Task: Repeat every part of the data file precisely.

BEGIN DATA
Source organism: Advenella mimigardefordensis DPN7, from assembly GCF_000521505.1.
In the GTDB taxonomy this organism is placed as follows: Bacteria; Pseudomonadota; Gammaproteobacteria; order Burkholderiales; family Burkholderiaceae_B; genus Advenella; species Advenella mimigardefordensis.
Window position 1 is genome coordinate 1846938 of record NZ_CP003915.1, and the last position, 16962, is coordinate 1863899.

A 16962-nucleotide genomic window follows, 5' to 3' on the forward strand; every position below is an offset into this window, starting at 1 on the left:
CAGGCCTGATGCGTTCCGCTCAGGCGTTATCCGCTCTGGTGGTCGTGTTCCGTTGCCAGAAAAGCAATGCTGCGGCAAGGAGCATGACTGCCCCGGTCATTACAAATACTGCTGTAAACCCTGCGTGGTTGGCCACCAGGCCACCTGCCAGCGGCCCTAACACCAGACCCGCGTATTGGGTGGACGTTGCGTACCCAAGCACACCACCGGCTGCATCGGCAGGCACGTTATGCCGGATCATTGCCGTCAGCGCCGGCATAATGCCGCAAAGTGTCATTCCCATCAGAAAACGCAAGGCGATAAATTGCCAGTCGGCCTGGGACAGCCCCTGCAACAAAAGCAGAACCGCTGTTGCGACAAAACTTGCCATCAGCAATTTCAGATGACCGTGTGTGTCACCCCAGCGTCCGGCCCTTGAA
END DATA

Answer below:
Source organism: Advenella mimigardefordensis DPN7, from assembly GCF_000521505.1.
In the GTDB taxonomy this organism is placed as follows: Bacteria; Pseudomonadota; Gammaproteobacteria; order Burkholderiales; family Burkholderiaceae_B; genus Advenella; species Advenella mimigardefordensis.
Window position 1 is genome coordinate 1846938 of record NZ_CP003915.1, and the last position, 16962, is coordinate 1863899.

A 16962-nucleotide genomic window follows, 5' to 3' on the forward strand; every position below is an offset into this window, starting at 1 on the left:
CAGGCCTGATGCGTTCCGCTCAGGCGTTATCCGCTCTGGTGGTCGTGTTCCGTTGCCAGAAAAGCAATGCTGCGGCAAGGAGCATGACTGCCCCGGTCATTACAAATACTGCTGTAAACCCTGCGTGGTTGGCCACCAGGCCACCTGCCAGCGGCCCTAACACCAGACCCGCGTATTGGGTGGACGTTGCGTACCCAAGCACACCACCGGCTGCATCGGCAGGCACGTTATGCCGGATCATTGCCGTCAGCGCCGGCATAATGCCGCAAAGTGTCATTCCCATCAGAAAACGCAAGGCGATAAATTGCCAGTCGGCCTGGGACAGCCCCTGCAACAAAAGCAGAACCGCTGTTGCGACAAAACTTGCCATCAGCAATTTCAGATGACCGTGTGTGTCACCCCAGCGTCCGGCCCTTGAA